Along the way, he spent three years coaching the Nutley High crew team, having previously rowed for crew during his student days at the high school.

He also handled a number of student advisor positions, including a stretch with the high school debate team which won the state championship in 2003.

And he mentored the “Deliberating in a Democracy” program, an “international initiative designed to improve student understanding of democratic principles and civic deliberation skills” as part of “school to school exchange” with a high school in Kiev, Ukraine.

Williams shared the lessons he and his students learned during that experience as a “selected presenter” at a “Deliberating in a Democracy” international conference held at Lake Ohrid in the Republic of Macedonia during the summer of 2009.

For two years Williams advised the Audubon/Outdoors Club, which was right up his alley since he’s always had an affinity for nature. “I’ve been hiking all over New York State with friends,” he said. Birding is another activity he enjoys in the wild.

Starting in September, Williams is anticipating implementing a series of new educational strategies at the high school.

“I’m looking forward to focusing on more student-centered instruction,” he said. That’s keyed to moving away from the traditional “teacher as lecturer” approach to “problem-based instruction” where students are oriented to more independent learning but still keyed to mastering all state-mandated proficiencies.

At the same time, he said, teachers will be introduced to an evaluation system known as the “Danielson method,” which takes into consideration factors such as planning, classroom environment, student performance and professional growth.

With the application of this system, Williams said, teachers will learn “what they need to improve on” so that they, in turn, can help students achieve individually.

“We’re also looking to develop the STEM (Science Technology English Math) program which integrates different curricula in, for example, such as robotics,” Williams said.

Other plans include developing a policy on the use of hand-held technology devices such as cellular phones and BlackBerrys and the introduction of a web-based student information system that will generate such things as student attendance, grades and a host of other variables to which parents and teachers will have access.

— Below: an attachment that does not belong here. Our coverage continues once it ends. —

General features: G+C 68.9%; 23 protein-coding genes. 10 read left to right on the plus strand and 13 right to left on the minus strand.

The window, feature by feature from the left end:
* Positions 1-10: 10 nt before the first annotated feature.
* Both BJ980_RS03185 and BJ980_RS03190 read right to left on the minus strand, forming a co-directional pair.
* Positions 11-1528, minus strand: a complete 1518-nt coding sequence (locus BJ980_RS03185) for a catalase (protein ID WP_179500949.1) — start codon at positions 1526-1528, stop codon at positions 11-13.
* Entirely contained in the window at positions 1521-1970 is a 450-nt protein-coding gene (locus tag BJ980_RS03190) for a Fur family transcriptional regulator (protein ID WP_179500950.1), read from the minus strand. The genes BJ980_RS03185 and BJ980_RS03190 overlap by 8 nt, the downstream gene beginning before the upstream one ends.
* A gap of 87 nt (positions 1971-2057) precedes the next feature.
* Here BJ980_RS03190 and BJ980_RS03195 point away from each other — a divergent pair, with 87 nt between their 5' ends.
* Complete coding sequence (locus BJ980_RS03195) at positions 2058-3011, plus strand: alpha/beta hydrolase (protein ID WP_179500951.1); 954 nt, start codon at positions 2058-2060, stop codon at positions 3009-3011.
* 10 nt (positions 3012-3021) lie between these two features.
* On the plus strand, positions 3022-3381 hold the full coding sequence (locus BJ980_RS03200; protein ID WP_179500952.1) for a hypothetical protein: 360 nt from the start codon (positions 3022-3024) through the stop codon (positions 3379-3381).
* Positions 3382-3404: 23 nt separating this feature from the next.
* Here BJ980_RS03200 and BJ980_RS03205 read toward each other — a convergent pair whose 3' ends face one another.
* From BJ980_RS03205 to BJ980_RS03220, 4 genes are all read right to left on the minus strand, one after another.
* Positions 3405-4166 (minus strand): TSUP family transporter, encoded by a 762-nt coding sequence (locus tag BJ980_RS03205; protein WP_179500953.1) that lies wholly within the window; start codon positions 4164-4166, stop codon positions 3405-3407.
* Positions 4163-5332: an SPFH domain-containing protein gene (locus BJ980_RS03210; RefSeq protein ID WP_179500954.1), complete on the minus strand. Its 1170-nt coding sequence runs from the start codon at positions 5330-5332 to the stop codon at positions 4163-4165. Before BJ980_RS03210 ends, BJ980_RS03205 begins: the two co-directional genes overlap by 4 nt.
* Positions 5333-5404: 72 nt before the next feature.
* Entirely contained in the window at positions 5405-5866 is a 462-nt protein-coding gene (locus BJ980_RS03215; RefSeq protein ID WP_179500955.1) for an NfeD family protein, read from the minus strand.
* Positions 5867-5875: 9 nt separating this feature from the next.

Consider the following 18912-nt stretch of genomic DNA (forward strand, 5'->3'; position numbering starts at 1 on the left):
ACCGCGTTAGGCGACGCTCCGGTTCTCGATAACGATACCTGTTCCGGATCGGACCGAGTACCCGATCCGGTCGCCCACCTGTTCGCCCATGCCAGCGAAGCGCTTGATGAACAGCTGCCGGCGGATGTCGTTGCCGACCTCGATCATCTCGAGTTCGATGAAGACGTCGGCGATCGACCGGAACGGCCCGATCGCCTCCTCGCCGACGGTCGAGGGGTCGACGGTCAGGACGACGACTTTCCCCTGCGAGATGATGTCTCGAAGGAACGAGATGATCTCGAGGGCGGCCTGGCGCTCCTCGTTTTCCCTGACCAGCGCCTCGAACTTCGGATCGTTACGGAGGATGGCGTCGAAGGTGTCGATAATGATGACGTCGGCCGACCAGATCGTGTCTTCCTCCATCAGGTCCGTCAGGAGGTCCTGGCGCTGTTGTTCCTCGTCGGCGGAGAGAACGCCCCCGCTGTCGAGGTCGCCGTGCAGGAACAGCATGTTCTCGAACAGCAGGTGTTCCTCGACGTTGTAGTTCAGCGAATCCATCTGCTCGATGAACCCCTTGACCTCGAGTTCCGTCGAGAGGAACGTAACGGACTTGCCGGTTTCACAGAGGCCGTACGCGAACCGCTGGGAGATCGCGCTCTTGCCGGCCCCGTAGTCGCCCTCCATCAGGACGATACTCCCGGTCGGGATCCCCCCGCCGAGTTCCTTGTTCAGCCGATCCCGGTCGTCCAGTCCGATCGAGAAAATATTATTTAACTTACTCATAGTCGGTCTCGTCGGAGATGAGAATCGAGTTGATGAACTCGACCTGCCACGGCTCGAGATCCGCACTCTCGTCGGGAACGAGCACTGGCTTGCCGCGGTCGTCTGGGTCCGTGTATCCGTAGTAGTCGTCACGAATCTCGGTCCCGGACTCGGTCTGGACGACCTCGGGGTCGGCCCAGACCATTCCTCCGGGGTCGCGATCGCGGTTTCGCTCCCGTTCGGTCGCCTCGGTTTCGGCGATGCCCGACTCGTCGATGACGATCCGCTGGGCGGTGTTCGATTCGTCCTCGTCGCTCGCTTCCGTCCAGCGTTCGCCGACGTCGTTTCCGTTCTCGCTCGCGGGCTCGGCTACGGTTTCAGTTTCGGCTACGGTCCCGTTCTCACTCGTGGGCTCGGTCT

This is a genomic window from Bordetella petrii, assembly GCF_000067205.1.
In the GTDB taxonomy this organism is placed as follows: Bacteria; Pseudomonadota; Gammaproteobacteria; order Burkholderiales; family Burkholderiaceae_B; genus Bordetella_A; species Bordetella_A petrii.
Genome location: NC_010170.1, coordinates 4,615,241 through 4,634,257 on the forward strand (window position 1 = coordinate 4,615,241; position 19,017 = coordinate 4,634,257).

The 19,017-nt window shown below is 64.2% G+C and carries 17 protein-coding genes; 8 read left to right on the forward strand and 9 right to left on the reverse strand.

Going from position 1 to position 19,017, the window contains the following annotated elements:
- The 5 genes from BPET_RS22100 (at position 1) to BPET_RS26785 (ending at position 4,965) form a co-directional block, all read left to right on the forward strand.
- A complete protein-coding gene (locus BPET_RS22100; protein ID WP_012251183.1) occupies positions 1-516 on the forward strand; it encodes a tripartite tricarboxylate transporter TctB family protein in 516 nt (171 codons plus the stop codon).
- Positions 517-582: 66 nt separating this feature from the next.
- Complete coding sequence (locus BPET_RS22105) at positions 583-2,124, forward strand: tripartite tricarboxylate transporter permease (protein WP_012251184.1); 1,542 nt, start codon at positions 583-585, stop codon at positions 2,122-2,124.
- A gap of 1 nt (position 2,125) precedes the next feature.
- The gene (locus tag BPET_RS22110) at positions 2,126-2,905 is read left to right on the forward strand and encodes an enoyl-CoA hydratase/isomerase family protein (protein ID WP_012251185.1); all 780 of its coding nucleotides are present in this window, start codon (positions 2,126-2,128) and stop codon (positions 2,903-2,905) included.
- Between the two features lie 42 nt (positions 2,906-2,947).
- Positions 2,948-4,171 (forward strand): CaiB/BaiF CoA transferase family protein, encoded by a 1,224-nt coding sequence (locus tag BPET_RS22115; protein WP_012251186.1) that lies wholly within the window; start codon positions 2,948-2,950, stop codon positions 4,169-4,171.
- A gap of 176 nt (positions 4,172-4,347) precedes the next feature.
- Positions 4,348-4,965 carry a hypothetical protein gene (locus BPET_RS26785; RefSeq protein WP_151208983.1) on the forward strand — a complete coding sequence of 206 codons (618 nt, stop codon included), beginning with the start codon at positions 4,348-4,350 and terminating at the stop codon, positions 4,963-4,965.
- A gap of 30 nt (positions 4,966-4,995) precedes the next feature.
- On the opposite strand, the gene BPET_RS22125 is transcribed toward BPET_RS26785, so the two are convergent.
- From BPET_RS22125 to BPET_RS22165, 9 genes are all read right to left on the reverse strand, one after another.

When he’s not concentrating on educational matters, Williams is focused on “raising two daughters” (Megan, 16; and Devon, 11) and “multiple animals,” including cats, fish and guinea pigs, at the Williams household in Hunterdon County where the family has spent the last 14 years.

N. Arlington woman killed in Rt. 7 accident

By Anthony J. Machcinski

West Hudson commuters headed home last Wednesday (April 25) evening were snarled in traffic after a four-car pileup near the 2.46-mile marker on Belleville Turnpike in Kearny that resulted in one fatality.

As a result of the accident, 59-year-old North Arlington resident Karen Augustine was killed from injuries sustained in the 5:39 p.m. accident.

Police believe the accident happened after Augustine, driving her 1997 BMW westbound on Route 7, slowed down for traffic and was rear-ended by a 2011 Mazda MPV operated by a 71-year-old Glen Ridge resident. The impact sent Augustine’s BMW into the eastbound lane, sideswiping a 2000 Ford van driven by a North Arlington resident before colliding head-on with a 2008 Ford Explorer driven by a Saddle Brook man.

Augustine, who taught at Public School 38 in Jersey City, was taken by Kearny EMS to Clara Maass Hospital, Belleville, where she was pronounced dead from her injuries at 6:42 p.m.

Also hurt in the crash were a couple in the Ford van who had apparently suffered minor neck and back injuries, and the Explorer driver who had neck, back, and chest injuries who was kept overnight at an area hospital.

The accident closed down a nearly two-mile stretch of Belleville Turnpike, from the Rt. 7/County Road 508 fork to Schuyler Ave. The accident itself took place near the overpass that crosses the old Erie Railroad tracks. The road was reopened around 9:15 p.m. that same night.

Kearny Police are investigating the cause of the accident.

Jim Thorpe, PA – America’s ‘Little Switzerland’ beckons your visit

Photo by Jeff Bahr/ Street traffic through Jim Thorpe, Pa.


By Jeff Bahr

Europe in our backyard A land of enchantment, seemingly locked in a time-warp, exists roughly 100 miles to the west of Kearny, yet many from our region have never even heard of it. That’s a shame, because this “Little Switzerland” – as it has come to be known – offers a wealth of things to see and do – and one needn’t cross the Atlantic to get there. The town features its very own “first” plus a bona-fide mystery that’s sure to stand your hair on end. But that’s getting ahead of the story.

A town rises

Founded in 1815 as the village of Coalville (not too surprising given its proximity to a major anthracite coal seam) the town’s name eventually evolved into Mauch Chunk (a Native-American word meaning Bear Mountain). This new settlement, surrounded by lofty mountains, drew life from the seasonal transport of anthracite coal along the Lehigh Canal, and later via railroads.